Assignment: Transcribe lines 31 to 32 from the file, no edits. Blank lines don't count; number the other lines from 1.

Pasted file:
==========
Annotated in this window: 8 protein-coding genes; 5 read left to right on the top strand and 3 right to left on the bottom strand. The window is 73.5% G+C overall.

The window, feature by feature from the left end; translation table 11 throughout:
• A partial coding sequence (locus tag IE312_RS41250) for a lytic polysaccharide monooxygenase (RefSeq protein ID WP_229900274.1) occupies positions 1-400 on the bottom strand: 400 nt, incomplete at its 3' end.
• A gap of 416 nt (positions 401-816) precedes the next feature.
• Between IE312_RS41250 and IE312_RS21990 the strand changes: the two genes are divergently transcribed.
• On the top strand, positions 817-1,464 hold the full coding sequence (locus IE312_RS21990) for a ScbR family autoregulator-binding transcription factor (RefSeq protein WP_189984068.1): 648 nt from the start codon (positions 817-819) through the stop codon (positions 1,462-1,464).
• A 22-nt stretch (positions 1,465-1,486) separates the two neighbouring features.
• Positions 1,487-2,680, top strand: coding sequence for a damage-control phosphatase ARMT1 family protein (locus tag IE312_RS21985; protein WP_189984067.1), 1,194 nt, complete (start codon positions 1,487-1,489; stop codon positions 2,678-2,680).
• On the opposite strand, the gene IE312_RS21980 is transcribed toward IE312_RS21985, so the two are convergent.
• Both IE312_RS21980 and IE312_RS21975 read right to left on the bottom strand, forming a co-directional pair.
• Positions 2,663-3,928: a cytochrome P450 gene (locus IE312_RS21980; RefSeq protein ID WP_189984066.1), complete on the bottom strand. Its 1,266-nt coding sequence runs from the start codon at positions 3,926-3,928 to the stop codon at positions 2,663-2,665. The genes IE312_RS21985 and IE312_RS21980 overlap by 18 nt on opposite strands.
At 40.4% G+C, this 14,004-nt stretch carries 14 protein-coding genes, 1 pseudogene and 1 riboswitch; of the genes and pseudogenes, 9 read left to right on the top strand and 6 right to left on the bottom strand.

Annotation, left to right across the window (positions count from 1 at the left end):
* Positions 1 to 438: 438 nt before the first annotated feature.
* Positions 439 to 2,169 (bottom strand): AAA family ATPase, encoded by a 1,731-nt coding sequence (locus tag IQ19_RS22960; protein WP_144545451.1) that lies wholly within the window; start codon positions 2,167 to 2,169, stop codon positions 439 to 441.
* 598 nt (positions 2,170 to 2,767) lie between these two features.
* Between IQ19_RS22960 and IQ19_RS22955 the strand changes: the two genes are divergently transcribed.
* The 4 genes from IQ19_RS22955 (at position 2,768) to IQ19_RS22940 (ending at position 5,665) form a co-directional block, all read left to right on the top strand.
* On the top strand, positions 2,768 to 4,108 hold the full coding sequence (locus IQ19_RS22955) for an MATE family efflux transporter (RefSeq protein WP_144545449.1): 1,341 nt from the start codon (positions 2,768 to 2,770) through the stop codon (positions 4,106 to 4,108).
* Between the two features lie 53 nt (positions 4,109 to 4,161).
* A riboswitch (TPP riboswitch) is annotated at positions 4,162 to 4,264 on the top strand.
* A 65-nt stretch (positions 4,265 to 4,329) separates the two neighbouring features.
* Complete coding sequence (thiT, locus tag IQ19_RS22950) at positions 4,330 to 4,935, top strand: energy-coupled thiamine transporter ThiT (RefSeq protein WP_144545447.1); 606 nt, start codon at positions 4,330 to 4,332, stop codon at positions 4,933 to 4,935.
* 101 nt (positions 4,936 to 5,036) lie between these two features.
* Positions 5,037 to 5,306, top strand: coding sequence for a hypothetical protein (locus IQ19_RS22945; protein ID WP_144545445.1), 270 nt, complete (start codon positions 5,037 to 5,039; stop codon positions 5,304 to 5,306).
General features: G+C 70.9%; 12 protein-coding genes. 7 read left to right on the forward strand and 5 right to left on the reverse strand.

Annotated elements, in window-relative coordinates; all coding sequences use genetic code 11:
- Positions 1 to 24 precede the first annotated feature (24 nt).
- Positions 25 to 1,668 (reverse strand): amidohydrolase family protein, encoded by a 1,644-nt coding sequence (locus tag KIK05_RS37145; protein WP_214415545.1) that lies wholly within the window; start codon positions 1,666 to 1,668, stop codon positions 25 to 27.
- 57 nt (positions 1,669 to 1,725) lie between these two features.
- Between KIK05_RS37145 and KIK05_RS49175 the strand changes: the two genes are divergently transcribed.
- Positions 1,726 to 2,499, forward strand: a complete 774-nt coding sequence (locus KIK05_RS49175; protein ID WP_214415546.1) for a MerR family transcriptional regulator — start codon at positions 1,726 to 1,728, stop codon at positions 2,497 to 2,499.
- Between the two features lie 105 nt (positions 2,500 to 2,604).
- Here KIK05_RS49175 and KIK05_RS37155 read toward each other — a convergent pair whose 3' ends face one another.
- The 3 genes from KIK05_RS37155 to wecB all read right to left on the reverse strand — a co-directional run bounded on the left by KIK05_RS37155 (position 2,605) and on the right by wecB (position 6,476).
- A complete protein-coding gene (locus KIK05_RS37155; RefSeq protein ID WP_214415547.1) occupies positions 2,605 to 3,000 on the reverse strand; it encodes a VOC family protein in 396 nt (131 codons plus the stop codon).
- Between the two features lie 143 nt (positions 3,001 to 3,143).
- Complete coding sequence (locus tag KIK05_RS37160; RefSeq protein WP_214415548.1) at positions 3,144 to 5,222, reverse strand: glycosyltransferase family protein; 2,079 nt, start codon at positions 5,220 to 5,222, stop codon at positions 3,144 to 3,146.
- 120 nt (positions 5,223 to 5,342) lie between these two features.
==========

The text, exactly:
- Between KIK05_RS37145 and KIK05_RS49175 the strand changes: the two genes are divergently transcribed.
- Positions 1,726 to 2,499, forward strand: a complete 774-nt coding sequence (locus KIK05_RS49175; protein ID WP_214415546.1) for a MerR family transcriptional regulator — start codon at positions 1,726 to 1,728, stop codon at positions 2,497 to 2,499.